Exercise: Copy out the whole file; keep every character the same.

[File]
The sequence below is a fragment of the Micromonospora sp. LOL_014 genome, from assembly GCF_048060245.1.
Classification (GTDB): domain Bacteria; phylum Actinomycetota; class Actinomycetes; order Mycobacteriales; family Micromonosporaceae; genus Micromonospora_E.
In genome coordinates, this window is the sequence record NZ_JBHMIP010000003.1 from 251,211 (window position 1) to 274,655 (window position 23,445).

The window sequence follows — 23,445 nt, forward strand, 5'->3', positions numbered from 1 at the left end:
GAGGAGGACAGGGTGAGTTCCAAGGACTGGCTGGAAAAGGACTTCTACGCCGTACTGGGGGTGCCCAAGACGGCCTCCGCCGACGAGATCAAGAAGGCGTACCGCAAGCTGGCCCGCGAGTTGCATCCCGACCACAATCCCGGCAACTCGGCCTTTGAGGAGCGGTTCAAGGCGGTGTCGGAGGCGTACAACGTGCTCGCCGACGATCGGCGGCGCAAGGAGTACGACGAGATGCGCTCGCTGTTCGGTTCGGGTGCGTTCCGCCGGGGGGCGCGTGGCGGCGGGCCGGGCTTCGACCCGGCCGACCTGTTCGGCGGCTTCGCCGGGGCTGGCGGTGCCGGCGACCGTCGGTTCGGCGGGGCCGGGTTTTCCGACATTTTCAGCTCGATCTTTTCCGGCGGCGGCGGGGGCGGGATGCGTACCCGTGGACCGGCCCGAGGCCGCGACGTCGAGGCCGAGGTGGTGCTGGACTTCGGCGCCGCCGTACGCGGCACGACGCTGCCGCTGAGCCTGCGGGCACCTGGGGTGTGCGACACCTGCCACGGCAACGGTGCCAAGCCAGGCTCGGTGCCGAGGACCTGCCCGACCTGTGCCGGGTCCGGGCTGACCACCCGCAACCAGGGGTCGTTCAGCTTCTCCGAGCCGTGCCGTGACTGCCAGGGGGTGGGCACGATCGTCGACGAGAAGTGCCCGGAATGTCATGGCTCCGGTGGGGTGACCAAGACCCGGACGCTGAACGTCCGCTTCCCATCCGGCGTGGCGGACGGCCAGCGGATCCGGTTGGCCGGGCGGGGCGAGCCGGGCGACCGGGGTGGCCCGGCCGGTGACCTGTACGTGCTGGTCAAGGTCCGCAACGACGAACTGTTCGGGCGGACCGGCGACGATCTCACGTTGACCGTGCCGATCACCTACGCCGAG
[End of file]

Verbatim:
The sequence below is a fragment of the Micromonospora sp. LOL_014 genome, from assembly GCF_048060245.1.
Classification (GTDB): domain Bacteria; phylum Actinomycetota; class Actinomycetes; order Mycobacteriales; family Micromonosporaceae; genus Micromonospora_E.
In genome coordinates, this window is the sequence record NZ_JBHMIP010000003.1 from 251,211 (window position 1) to 274,655 (window position 23,445).

The window sequence follows — 23,445 nt, forward strand, 5'->3', positions numbered from 1 at the left end:
GAGGAGGACAGGGTGAGTTCCAAGGACTGGCTGGAAAAGGACTTCTACGCCGTACTGGGGGTGCCCAAGACGGCCTCCGCCGACGAGATCAAGAAGGCGTACCGCAAGCTGGCCCGCGAGTTGCATCCCGACCACAATCCCGGCAACTCGGCCTTTGAGGAGCGGTTCAAGGCGGTGTCGGAGGCGTACAACGTGCTCGCCGACGATCGGCGGCGCAAGGAGTACGACGAGATGCGCTCGCTGTTCGGTTCGGGTGCGTTCCGCCGGGGGGCGCGTGGCGGCGGGCCGGGCTTCGACCCGGCCGACCTGTTCGGCGGCTTCGCCGGGGCTGGCGGTGCCGGCGACCGTCGGTTCGGCGGGGCCGGGTTTTCCGACATTTTCAGCTCGATCTTTTCCGGCGGCGGCGGGGGCGGGATGCGTACCCGTGGACCGGCCCGAGGCCGCGACGTCGAGGCCGAGGTGGTGCTGGACTTCGGCGCCGCCGTACGCGGCACGACGCTGCCGCTGAGCCTGCGGGCACCTGGGGTGTGCGACACCTGCCACGGCAACGGTGCCAAGCCAGGCTCGGTGCCGAGGACCTGCCCGACCTGTGCCGGGTCCGGGCTGACCACCCGCAACCAGGGGTCGTTCAGCTTCTCCGAGCCGTGCCGTGACTGCCAGGGGGTGGGCACGATCGTCGACGAGAAGTGCCCGGAATGTCATGGCTCCGGTGGGGTGACCAAGACCCGGACGCTGAACGTCCGCTTCCCATCCGGCGTGGCGGACGGCCAGCGGATCCGGTTGGCCGGGCGGGGCGAGCCGGGCGACCGGGGTGGCCCGGCCGGTGACCTGTACGTGCTGGTCAAGGTCCGCAACGACGAACTGTTCGGGCGGACCGGCGACGATCTCACGTTGACCGTGCCGATCACCTACGCCGAG